This is a summary, written by members of the CITF Secretariat, of:

Boucher E, Cao C, D’Mello S, Duarte N, Donnici C, Duarte N, Bennett G, SeroTracker Consortium, Adisesh A, Arora R, Kodama D, Bobrovitz N. Occupation and SARS-CoV-2 seroprevalence studies: a systematic review. BMJ Open. February 2023. DOI: 10.1136/bmjopen-2022-063771.

The results and/or conclusions contained in the research do not necessarily reflect the views of all CITF members.

A systematic review published in BMJ Open, drawing on data from the CITF-funded Serotracker initiative led by Dr. Rahul Arora (University of Calgary), highlights that SARS-CoV-2 seroprevalence varied widely across occupations during the first year of the pandemic. Seroprevalence estimates ranged from 22% among people in personal care and service occupations (based on 14 estimates) to 1% among those in arts, design, entertainment, sports, and media occupations (based on 6 estimates).

Key findings:

  • Seroprevalence estimates were available for 21 of 23 identified major occupational groups, including occupations such as food preparation and serving, as well as transportation and material moving occupations. Estimates were missing for military-specific and legal occupations.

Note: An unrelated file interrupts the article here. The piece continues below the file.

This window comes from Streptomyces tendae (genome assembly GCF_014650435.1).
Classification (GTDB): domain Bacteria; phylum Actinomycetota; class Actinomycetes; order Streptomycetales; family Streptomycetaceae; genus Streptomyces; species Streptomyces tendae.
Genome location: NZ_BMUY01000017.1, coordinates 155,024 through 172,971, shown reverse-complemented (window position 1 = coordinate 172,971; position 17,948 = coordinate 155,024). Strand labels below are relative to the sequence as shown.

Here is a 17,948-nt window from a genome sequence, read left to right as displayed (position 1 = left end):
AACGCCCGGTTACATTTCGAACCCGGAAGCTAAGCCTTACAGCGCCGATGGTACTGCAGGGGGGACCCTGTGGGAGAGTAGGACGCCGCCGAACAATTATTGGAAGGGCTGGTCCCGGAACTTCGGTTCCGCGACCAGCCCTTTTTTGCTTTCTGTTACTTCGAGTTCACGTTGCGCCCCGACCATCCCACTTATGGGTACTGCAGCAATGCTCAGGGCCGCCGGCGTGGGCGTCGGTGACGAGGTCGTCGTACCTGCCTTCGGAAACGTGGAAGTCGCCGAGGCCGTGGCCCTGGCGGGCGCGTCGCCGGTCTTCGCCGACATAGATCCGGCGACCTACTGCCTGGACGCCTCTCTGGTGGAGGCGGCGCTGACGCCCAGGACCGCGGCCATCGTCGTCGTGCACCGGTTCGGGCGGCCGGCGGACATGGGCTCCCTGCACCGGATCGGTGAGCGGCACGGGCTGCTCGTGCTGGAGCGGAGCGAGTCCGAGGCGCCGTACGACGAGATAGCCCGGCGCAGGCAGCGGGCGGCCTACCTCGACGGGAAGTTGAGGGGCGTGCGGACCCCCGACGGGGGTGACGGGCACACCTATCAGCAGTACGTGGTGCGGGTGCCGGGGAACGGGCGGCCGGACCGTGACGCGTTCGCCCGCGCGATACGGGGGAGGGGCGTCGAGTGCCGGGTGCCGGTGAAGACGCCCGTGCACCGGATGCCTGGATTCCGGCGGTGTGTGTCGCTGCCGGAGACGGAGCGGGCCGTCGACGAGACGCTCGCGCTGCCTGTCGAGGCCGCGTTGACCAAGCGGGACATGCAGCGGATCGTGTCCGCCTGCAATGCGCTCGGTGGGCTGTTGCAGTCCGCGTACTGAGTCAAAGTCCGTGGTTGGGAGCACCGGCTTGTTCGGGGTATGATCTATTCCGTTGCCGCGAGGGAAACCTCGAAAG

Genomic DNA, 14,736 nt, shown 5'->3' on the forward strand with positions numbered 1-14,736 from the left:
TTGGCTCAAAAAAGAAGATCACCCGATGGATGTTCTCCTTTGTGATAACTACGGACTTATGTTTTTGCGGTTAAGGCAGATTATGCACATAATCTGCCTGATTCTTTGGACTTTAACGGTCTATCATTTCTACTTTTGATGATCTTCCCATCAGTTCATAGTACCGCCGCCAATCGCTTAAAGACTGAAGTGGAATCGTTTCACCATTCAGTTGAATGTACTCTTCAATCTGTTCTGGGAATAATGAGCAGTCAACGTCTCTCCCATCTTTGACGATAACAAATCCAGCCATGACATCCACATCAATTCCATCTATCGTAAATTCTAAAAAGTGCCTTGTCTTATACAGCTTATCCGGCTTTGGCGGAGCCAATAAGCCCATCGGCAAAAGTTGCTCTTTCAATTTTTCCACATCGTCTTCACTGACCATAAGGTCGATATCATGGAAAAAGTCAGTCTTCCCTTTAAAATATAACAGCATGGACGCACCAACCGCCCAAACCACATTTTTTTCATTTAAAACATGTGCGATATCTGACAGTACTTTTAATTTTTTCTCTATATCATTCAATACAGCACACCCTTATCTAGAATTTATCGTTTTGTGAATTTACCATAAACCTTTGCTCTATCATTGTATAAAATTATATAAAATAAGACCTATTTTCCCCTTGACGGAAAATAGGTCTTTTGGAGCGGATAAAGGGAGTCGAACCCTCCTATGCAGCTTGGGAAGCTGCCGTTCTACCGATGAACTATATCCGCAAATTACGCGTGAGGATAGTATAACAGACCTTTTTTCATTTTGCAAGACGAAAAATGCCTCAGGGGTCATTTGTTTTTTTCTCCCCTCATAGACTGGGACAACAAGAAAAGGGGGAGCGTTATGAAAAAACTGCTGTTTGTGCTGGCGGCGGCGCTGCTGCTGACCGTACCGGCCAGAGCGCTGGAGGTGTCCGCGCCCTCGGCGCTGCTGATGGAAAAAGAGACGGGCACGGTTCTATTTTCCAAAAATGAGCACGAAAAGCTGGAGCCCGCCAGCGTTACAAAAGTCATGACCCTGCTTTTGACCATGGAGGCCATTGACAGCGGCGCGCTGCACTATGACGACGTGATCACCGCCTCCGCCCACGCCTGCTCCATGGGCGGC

• Most studies (80%) were conducted locally (as opposed to regionally or nationally), relied on small samples (the median being 220 participants per occupation), and were restricted to one occupational group only.
  • Most studies (70%) contained a high risk of bias.

The authors underscore that seroprevalence studies are still needed to improve our understanding of the risks to particular occupational groups posed by SARS-CoV-2, as well as from other respiratory viruses, depending on occupational setting.

This systematic review included a total of 196 studies published between January and December 2020, before the initial vaccine roll-out. Together, it included almost 600,000 participants from 38 countries. Occupations were extracted and classified according to the Standard Occupational Classification (SOC) 2010 system, in order to ensure interpretability and comparability across datasets.

Note from CITF Secretariat: Occupation, as a social determinant of health, is an important risk factor for SARS-CoV-2 infection. If you want to learn more about social determinants of health, you can read our International Research Review published in December 2022.